Resource Logo
NLM AIDSLINE

In vivo depletion of host CD4+ and CD8+ cells permits engraftment of bone marrow stem cells and tolerance induction with minimal conditioning.




 

Surgery. 1997 Aug;122(2):221-7. Unique Identifier : AIDSLINE

BACKGROUND: Solid organ transplantation has become the preferred approach for the treatment of end-stage organ failure. However, the toxicity associated with the nonspecific immunosuppression essential to graft survival is substantial. Bone marrow transplantation (BMT) can overcome these limitations by the induction of donor-specific tolerance. The morbidity and mortality associated with fully ablative conditioning used to achieve engraftment has prevented the clinical application of BMT for induction of tolerance for solid organ transplantation. Although it was previously believed that fully ablative conditioning was essential to achieve engraftment, it has recently become apparent that partial conditioning may be sufficient to achieve chimerism and tolerance. The focus of this study was to characterize which cells in the host microenvironment must be eliminated for engraftment of MHC-disparate bone marrow to be achieved. METHODS: C57BL/10SnJ mice were depleted of CD4+, CD8+, or both cell types with monoclonal antibodies before irradiation with 300 centigray (cGy) and transplantation of 15 x 10(6) allogeneic (B10.BR) bone marrow cells. Two days after transplantation the animals were treated with 200 mg/kg cyclophosphamide. Animals were typed for chimerism at 28 days and monthly thereafter. RESULTS: The combination of CD4+ and CD8+ depletion resulted in multilineage engraftment in 76.5% of the animals at a level of 57.1 +/- 17.7%. The depletion of CD4+ cells alone was not sufficient to allow engraftment, whereas depletion of CD8+ cells alone was. CONCLUSIONS: T cells in the recipient's marrow space play an important role in hindering allogeneic engraftment in the mouse. The T-cell subset responsible appears to be CD8+ cells rather than CD4+ cells.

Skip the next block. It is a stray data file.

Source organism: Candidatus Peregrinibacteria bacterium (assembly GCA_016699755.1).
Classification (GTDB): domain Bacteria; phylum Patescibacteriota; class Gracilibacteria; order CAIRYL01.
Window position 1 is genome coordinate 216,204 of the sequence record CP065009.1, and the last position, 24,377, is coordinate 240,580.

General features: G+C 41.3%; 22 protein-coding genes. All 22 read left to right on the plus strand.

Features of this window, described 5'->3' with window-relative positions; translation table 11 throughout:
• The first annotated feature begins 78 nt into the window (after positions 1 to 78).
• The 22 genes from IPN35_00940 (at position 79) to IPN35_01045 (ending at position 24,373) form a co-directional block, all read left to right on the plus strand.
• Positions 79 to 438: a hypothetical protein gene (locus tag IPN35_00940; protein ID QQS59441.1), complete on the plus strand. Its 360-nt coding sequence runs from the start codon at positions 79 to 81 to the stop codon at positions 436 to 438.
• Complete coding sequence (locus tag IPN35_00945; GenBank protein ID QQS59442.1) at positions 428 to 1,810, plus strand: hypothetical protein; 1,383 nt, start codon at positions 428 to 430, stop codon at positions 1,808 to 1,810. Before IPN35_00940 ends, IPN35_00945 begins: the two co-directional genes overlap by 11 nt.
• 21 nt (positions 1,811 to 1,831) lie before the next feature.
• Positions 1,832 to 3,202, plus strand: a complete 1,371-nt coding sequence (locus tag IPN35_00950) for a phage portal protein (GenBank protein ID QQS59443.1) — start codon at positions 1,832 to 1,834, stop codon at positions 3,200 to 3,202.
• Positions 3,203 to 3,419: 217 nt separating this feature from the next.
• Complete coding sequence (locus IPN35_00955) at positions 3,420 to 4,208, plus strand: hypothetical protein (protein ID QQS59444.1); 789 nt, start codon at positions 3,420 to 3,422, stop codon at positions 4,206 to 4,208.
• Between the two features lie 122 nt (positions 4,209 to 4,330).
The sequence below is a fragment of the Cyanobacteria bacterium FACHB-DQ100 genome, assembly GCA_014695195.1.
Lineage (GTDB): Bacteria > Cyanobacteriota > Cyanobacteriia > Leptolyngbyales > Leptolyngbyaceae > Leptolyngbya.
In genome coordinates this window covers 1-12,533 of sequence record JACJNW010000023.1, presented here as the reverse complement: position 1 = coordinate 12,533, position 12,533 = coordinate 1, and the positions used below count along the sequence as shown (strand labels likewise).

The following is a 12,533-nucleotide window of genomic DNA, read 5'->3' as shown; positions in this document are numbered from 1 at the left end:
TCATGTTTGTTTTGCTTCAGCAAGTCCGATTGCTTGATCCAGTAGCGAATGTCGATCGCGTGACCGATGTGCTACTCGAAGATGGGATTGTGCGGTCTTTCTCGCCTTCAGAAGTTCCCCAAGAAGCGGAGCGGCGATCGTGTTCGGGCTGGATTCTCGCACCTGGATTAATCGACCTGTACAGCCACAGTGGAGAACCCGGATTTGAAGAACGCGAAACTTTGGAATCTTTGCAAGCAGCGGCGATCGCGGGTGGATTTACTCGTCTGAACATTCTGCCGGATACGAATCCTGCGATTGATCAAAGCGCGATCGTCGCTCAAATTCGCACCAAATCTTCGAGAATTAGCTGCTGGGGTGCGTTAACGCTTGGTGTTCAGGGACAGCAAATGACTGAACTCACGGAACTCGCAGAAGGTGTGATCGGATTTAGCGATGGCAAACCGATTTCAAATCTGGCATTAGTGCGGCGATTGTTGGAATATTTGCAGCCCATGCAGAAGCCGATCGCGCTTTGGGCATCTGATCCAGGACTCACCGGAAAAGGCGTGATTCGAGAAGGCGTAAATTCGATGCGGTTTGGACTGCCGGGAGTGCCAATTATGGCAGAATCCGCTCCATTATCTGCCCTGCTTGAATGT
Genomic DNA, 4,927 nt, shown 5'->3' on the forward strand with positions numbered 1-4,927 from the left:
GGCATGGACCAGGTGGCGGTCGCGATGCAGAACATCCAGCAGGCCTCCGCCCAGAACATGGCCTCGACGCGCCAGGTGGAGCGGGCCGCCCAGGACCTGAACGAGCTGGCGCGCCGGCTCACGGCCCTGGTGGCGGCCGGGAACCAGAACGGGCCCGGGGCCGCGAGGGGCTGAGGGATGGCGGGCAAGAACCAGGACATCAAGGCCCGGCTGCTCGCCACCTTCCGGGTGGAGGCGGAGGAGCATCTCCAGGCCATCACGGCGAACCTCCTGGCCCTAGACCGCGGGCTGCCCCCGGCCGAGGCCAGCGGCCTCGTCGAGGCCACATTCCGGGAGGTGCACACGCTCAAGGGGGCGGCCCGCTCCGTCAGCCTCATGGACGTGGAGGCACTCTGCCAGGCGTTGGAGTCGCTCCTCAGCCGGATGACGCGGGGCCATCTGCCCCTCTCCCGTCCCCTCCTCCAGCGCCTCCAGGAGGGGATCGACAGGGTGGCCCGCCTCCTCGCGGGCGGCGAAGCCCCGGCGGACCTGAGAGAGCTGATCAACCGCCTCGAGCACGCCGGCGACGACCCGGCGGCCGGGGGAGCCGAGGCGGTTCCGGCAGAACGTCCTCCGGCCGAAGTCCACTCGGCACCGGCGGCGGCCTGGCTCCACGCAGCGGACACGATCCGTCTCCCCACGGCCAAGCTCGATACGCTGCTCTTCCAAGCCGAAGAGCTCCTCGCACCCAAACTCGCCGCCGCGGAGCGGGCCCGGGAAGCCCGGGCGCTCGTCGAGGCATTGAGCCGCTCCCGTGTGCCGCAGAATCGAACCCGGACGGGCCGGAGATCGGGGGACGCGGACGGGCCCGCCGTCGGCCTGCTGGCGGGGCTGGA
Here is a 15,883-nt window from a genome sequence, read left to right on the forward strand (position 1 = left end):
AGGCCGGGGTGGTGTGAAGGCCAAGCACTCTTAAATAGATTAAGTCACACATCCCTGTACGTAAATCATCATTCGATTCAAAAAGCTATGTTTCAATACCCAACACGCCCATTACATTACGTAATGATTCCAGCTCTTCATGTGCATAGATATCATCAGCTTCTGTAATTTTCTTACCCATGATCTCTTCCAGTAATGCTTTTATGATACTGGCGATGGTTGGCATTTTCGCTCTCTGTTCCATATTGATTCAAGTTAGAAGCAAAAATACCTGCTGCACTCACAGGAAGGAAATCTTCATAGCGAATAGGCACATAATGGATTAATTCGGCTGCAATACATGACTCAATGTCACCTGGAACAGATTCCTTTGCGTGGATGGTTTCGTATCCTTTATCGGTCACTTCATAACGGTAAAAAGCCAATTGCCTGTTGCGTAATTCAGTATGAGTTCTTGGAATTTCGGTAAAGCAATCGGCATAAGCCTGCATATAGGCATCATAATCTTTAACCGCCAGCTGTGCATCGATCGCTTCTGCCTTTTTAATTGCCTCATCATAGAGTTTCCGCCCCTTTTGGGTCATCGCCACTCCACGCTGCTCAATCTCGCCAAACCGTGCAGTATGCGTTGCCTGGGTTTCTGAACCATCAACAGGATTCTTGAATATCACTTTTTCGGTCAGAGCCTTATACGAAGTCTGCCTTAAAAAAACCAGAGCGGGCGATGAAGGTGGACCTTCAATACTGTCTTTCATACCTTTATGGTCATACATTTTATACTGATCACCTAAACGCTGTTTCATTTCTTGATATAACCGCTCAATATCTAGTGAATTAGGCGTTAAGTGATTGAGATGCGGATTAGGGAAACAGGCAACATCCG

*Bone Marrow Transplantation/IMMUNOLOGY *CD4-Positive T-Lymphocytes *CD8-Positive T-Lymphocytes *Hematopoietic Stem Cell Transplantation *Lymphocyte Depletion



 




Information in this article was accurate in December 30, 1997. The state of the art may have changed since the publication date. This material is designed to support, not replace, the relationship that exists between you and your doctor. Always discuss treatment options with a doctor who specializes in treating HIV.